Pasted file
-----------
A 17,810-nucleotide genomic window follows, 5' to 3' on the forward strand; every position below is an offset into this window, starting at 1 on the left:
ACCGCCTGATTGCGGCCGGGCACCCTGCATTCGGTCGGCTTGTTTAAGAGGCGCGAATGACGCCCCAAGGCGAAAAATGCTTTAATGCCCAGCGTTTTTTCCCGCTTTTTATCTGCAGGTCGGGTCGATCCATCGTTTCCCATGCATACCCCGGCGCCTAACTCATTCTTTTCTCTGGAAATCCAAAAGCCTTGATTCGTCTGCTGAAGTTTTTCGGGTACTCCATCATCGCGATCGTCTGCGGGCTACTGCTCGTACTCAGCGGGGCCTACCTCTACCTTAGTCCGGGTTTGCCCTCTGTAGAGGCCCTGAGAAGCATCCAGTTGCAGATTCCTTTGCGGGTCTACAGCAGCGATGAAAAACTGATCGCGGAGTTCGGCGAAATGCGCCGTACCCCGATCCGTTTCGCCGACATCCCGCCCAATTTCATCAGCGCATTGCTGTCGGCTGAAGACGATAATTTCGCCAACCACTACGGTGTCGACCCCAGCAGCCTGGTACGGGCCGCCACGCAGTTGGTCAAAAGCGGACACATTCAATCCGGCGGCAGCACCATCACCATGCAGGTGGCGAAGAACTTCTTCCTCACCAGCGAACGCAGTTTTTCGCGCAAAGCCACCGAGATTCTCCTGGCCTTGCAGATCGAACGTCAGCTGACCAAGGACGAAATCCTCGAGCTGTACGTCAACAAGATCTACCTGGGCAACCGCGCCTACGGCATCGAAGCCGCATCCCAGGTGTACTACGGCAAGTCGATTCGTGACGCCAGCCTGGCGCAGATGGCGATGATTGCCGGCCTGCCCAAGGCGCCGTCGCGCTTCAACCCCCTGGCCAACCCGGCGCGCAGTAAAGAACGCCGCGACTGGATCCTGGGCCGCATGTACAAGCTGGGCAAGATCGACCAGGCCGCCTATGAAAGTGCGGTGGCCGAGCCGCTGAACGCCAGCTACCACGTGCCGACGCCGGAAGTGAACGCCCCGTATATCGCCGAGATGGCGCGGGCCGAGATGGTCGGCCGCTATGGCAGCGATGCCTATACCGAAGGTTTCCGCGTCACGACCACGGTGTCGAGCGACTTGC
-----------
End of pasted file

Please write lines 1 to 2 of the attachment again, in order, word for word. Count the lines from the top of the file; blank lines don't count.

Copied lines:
A 17,810-nucleotide genomic window follows, 5' to 3' on the forward strand; every position below is an offset into this window, starting at 1 on the left:
ACCGCCTGATTGCGGCCGGGCACCCTGCATTCGGTCGGCTTGTTTAAGAGGCGCGAATGACGCCCCAAGGCGAAAAATGCTTTAATGCCCAGCGTTTTTTCCCGCTTTTTATCTGCAGGTCGGGTCGATCCATCGTTTCCCATGCATACCCCGGCGCCTAACTCATTCTTTTCTCTGGAAATCCAAAAGCCTTGATTCGTCTGCTGAAGTTTTTCGGGTACTCCATCATCGCGATCGTCTGCGGGCTACTGCTCGTACTCAGCGGGGCCTACCTCTACCTTAGTCCGGGTTTGCCCTCTGTAGAGGCCCTGAGAAGCATCCAGTTGCAGATTCCTTTGCGGGTCTACAGCAGCGATGAAAAACTGATCGCGGAGTTCGGCGAAATGCGCCGTACCCCGATCCGTTTCGCCGACATCCCGCCCAATTTCATCAGCGCATTGCTGTCGGCTGAAGACGATAATTTCGCCAACCACTACGGTGTCGACCCCAGCAGCCTGGTACGGGCCGCCACGCAGTTGGTCAAAAGCGGACACATTCAATCCGGCGGCAGCACCATCACCATGCAGGTGGCGAAGAACTTCTTCCTCACCAGCGAACGCAGTTTTTCGCGCAAAGCCACCGAGATTCTCCTGGCCTTGCAGATCGAACGTCAGCTGACCAAGGACGAAATCCTCGAGCTGTACGTCAACAAGATCTACCTGGGCAACCGCGCCTACGGCATCGAAGCCGCATCCCAGGTGTACTACGGCAAGTCGATTCGTGACGCCAGCCTGGCGCAGATGGCGATGATTGCCGGCCTGCCCAAGGCGCCGTCGCGCTTCAACCCCCTGGCCAACCCGGCGCGCAGTAAAGAACGCCGCGACTGGATCCTGGGCCGCATGTACAAGCTGGGCAAGATCGACCAGGCCGCCTATGAAAGTGCGGTGGCCGAGCCGCTGAACGCCAGCTACCACGTGCCGACGCCGGAAGTGAACGCCCCGTATATCGCCGAGATGGCGCGGGCCGAGATGGTCGGCCGCTATGGCAGCGATGCCTATACCGAAGGTTTCCGCGTCACGACCACGGTGTCGAGCGACTTGC